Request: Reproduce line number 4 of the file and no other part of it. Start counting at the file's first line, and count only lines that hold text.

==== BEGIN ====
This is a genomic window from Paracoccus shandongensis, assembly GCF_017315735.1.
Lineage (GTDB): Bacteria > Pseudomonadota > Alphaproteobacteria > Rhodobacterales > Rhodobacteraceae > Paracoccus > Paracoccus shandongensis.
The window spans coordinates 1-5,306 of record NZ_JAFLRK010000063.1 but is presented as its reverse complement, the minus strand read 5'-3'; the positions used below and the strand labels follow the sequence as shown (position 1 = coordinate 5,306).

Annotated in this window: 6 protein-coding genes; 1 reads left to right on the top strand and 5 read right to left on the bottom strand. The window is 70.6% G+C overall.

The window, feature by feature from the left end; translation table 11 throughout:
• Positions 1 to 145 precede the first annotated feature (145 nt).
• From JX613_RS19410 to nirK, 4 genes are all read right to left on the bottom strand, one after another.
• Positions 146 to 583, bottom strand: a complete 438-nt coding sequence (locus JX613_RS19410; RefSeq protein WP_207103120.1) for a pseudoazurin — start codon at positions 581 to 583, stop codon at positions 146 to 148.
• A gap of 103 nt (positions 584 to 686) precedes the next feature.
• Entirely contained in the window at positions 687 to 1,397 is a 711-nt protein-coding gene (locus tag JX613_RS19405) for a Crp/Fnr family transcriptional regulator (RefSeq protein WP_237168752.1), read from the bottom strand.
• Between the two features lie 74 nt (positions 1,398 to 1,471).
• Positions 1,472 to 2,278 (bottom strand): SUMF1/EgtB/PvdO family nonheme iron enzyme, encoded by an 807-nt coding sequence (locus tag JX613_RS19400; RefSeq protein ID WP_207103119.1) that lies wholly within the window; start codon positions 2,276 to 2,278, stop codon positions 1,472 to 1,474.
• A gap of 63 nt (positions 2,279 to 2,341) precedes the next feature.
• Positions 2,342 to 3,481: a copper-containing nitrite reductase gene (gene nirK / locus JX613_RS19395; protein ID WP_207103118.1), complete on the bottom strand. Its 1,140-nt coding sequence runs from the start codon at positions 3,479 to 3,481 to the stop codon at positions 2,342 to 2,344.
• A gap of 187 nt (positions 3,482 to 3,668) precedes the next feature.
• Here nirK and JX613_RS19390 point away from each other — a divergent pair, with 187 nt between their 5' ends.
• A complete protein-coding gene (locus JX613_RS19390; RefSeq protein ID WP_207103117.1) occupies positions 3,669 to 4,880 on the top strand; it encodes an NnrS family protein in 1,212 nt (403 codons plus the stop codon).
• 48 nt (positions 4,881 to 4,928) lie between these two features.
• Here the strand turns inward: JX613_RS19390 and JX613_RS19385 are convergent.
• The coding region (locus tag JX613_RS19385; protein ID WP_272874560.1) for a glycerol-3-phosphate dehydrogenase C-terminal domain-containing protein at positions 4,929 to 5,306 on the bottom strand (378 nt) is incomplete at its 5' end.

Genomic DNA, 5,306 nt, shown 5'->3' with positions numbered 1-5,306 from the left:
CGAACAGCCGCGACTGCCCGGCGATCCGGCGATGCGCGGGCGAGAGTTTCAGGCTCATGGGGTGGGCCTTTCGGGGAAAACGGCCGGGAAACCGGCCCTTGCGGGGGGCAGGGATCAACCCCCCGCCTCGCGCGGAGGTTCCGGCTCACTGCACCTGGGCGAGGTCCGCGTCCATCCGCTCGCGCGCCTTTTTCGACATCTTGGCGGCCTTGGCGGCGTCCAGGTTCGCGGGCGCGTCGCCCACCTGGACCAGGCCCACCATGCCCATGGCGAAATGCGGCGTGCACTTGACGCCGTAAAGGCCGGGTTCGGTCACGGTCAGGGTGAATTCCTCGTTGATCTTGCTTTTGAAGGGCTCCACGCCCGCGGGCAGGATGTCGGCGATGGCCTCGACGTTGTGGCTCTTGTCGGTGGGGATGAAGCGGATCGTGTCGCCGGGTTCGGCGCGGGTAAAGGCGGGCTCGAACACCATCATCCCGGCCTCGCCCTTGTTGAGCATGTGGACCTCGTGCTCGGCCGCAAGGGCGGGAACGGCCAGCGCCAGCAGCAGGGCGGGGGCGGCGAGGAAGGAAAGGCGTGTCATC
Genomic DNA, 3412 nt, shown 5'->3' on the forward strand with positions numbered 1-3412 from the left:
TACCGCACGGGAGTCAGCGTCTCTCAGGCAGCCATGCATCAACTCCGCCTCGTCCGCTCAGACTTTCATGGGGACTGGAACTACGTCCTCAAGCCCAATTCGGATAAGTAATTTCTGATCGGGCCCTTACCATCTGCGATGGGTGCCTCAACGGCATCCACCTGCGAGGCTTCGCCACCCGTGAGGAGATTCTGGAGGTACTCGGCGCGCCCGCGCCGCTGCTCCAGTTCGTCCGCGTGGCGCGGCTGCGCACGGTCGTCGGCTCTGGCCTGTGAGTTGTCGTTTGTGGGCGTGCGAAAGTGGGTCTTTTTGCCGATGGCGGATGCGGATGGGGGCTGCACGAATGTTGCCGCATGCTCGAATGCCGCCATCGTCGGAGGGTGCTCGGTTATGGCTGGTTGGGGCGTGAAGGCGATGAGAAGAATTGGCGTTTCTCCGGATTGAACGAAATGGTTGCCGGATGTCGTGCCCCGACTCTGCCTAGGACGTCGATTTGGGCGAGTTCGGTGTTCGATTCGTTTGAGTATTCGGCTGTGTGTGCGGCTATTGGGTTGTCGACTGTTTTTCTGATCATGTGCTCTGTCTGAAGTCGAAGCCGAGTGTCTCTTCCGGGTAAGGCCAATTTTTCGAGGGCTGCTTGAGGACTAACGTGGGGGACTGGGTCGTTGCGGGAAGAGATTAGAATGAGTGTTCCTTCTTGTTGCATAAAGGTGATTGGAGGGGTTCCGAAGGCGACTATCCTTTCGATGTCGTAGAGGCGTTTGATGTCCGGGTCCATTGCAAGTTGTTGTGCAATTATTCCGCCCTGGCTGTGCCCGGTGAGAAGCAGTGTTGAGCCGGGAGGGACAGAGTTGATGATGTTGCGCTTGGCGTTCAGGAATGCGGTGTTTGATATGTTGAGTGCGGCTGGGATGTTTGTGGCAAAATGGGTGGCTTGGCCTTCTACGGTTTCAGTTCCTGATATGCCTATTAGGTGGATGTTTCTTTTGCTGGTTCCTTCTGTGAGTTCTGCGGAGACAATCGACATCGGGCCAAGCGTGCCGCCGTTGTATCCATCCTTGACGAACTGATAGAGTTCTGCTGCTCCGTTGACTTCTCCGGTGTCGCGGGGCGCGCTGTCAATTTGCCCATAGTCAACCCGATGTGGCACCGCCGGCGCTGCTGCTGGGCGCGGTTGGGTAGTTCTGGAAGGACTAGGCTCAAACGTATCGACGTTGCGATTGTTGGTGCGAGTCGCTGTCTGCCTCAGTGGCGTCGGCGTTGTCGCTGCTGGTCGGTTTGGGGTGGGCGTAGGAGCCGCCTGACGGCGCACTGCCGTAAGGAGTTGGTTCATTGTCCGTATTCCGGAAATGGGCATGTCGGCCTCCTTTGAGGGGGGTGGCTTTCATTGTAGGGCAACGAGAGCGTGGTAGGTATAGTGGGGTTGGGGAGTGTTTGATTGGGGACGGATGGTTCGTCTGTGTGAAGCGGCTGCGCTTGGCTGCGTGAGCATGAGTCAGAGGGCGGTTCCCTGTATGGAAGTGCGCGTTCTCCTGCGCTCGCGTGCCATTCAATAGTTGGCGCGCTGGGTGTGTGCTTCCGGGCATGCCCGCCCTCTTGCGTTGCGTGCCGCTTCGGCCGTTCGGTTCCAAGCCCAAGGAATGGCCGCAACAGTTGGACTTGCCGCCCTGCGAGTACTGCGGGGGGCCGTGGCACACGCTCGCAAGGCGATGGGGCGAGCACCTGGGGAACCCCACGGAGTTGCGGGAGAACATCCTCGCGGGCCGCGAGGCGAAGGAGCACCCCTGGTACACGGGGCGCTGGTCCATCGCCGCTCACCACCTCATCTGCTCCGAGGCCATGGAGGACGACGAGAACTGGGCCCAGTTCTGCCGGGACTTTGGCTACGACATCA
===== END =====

Annotated in this window: 6 protein-coding genes; 1 reads left to right on the top strand and 5 read right to left on the bottom strand. The window is 70.6% G+C overall.